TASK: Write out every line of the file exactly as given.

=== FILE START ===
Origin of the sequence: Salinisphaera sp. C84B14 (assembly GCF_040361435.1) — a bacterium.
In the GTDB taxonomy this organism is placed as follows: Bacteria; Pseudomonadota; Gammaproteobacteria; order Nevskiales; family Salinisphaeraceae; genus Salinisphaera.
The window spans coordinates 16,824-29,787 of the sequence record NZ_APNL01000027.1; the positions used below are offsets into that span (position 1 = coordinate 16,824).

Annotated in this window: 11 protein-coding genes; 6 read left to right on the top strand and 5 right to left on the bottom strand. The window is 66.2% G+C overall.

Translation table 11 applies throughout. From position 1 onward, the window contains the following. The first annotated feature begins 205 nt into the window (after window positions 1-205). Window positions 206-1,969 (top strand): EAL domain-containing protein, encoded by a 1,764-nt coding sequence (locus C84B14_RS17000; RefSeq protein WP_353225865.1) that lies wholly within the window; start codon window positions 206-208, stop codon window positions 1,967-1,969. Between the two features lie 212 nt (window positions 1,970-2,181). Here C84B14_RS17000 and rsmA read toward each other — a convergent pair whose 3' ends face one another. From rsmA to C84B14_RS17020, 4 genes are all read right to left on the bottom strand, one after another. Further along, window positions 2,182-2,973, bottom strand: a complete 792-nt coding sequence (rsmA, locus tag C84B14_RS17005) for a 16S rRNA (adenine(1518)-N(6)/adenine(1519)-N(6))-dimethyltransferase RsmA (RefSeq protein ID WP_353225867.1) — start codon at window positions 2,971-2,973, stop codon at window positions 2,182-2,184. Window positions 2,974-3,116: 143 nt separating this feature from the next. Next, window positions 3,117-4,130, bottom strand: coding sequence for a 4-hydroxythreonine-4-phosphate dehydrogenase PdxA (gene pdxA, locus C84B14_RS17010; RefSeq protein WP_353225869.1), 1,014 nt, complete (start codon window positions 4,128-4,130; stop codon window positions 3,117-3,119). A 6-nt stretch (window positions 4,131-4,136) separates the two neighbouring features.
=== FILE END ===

Origin of the sequence: Salinisphaera sp. C84B14 (assembly GCF_040361435.1) — a bacterium.
In the GTDB taxonomy this organism is placed as follows: Bacteria; Pseudomonadota; Gammaproteobacteria; order Nevskiales; family Salinisphaeraceae; genus Salinisphaera.
The window spans coordinates 16,824-29,787 of the sequence record NZ_APNL01000027.1; the positions used below are offsets into that span (position 1 = coordinate 16,824).

Annotated in this window: 11 protein-coding genes; 6 read left to right on the top strand and 5 right to left on the bottom strand. The window is 66.2% G+C overall.

Translation table 11 applies throughout. From position 1 onward, the window contains the following. The first annotated feature begins 205 nt into the window (after window positions 1-205). Window positions 206-1,969 (top strand): EAL domain-containing protein, encoded by a 1,764-nt coding sequence (locus C84B14_RS17000; RefSeq protein WP_353225865.1) that lies wholly within the window; start codon window positions 206-208, stop codon window positions 1,967-1,969. Between the two features lie 212 nt (window positions 1,970-2,181). Here C84B14_RS17000 and rsmA read toward each other — a convergent pair whose 3' ends face one another. From rsmA to C84B14_RS17020, 4 genes are all read right to left on the bottom strand, one after another. Further along, window positions 2,182-2,973, bottom strand: a complete 792-nt coding sequence (rsmA, locus tag C84B14_RS17005) for a 16S rRNA (adenine(1518)-N(6)/adenine(1519)-N(6))-dimethyltransferase RsmA (RefSeq protein ID WP_353225867.1) — start codon at window positions 2,971-2,973, stop codon at window positions 2,182-2,184. Window positions 2,974-3,116: 143 nt separating this feature from the next. Next, window positions 3,117-4,130, bottom strand: coding sequence for a 4-hydroxythreonine-4-phosphate dehydrogenase PdxA (gene pdxA, locus C84B14_RS17010; RefSeq protein WP_353225869.1), 1,014 nt, complete (start codon window positions 4,128-4,130; stop codon window positions 3,117-3,119). A 6-nt stretch (window positions 4,131-4,136) separates the two neighbouring features.